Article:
How can a client application record a change to a domain model object independently from that object?
You are developing a client application and you want to record changes to server objects in a transaction specification, so that the changes can be preserved across transaction boundaries. For example, you might want to replay changes after aborting a transaction.
Keep a copy of the object in its changed state, where the copy is local to the client and is unaffected by transaction boundaries in the application server.
As a result of adopting this solution, the client application is able to replay changes across transaction boundaries. Therefore after an abort, data from the non-persistent copies of domain objects can be copied into persistent domain objects within a transaction, in order to redo the desired changes. This solution also supports a conversational transaction model in which the change specification is built outside of a transaction and then replayed inside of a transaction to cause the changes to be persistent.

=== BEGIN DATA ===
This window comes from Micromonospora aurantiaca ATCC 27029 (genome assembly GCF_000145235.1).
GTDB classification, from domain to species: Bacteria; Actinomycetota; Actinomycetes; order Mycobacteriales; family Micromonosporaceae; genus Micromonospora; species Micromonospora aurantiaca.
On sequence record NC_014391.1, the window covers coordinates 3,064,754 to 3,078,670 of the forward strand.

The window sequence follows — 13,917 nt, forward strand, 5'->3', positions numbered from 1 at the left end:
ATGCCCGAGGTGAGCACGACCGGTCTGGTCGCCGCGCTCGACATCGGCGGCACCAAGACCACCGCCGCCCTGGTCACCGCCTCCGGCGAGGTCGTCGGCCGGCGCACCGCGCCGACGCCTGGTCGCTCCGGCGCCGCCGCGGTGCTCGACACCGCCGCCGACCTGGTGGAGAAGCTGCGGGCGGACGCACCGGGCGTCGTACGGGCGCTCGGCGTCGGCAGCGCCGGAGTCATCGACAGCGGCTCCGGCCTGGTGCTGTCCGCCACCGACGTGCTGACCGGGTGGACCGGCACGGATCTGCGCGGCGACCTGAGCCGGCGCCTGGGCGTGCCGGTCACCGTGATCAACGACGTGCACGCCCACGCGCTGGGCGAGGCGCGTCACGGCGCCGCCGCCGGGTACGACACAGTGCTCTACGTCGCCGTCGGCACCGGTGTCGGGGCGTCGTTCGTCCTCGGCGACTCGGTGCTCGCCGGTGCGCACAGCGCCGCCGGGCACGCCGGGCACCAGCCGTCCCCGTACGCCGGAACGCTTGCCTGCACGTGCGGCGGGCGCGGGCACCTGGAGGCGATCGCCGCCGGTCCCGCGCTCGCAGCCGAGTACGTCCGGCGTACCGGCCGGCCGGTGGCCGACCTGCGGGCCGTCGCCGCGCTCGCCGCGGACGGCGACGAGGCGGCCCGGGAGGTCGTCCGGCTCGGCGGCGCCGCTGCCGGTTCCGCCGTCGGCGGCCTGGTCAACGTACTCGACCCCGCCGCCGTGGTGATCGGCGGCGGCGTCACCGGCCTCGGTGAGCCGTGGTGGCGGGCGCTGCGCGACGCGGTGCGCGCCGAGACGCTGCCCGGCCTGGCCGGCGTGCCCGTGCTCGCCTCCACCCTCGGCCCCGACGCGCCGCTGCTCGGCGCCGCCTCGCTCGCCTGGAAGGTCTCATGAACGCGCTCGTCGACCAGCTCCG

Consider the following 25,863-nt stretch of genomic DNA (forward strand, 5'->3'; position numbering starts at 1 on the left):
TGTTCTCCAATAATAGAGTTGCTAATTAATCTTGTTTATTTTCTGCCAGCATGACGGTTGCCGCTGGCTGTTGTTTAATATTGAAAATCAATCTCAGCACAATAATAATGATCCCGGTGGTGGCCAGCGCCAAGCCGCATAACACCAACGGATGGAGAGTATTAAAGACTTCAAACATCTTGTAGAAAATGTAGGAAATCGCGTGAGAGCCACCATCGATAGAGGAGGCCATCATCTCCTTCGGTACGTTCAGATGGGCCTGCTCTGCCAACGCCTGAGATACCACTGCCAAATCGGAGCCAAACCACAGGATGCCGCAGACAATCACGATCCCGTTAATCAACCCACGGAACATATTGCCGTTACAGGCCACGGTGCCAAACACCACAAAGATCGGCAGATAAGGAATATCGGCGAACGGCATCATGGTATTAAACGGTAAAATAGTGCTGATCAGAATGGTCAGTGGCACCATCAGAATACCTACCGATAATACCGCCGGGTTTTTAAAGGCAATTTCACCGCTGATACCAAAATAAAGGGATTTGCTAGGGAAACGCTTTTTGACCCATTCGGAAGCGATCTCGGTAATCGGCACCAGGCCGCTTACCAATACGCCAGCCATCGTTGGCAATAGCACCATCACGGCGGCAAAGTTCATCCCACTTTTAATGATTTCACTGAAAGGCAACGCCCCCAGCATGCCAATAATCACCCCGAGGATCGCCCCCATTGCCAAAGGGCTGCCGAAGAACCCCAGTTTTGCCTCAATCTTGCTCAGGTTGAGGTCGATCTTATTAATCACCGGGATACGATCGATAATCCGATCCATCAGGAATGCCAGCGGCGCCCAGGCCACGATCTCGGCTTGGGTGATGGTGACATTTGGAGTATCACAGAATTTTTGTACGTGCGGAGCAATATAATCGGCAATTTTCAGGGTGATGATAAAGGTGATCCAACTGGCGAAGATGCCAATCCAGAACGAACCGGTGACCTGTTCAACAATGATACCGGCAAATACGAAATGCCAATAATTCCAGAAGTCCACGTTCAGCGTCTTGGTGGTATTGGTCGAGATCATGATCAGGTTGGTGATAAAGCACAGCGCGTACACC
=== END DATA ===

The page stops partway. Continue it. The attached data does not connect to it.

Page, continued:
There are several advantages to this solution:
Changes to persistent objects can be made outside of a server transaction, which allows you to implement long business transactions with short server transactions.
You do not lose a user's changes when a commit failure occurs.
Compared to the Aspect Change Specification pattern, this solution requires quite a bit of overhead, because copies of the persistent object graph must be maintained in non-persistent objects outside of the view of the repository. It is easy to maintain a copy of a single object, but for an entire graph, the references between objects must also be maintained.
Aspect Change Specification is an alternative to this Dirty Object Pool solution. It is another way to record a specification of changes to domain objects, so that changes can be replayed in a new transaction.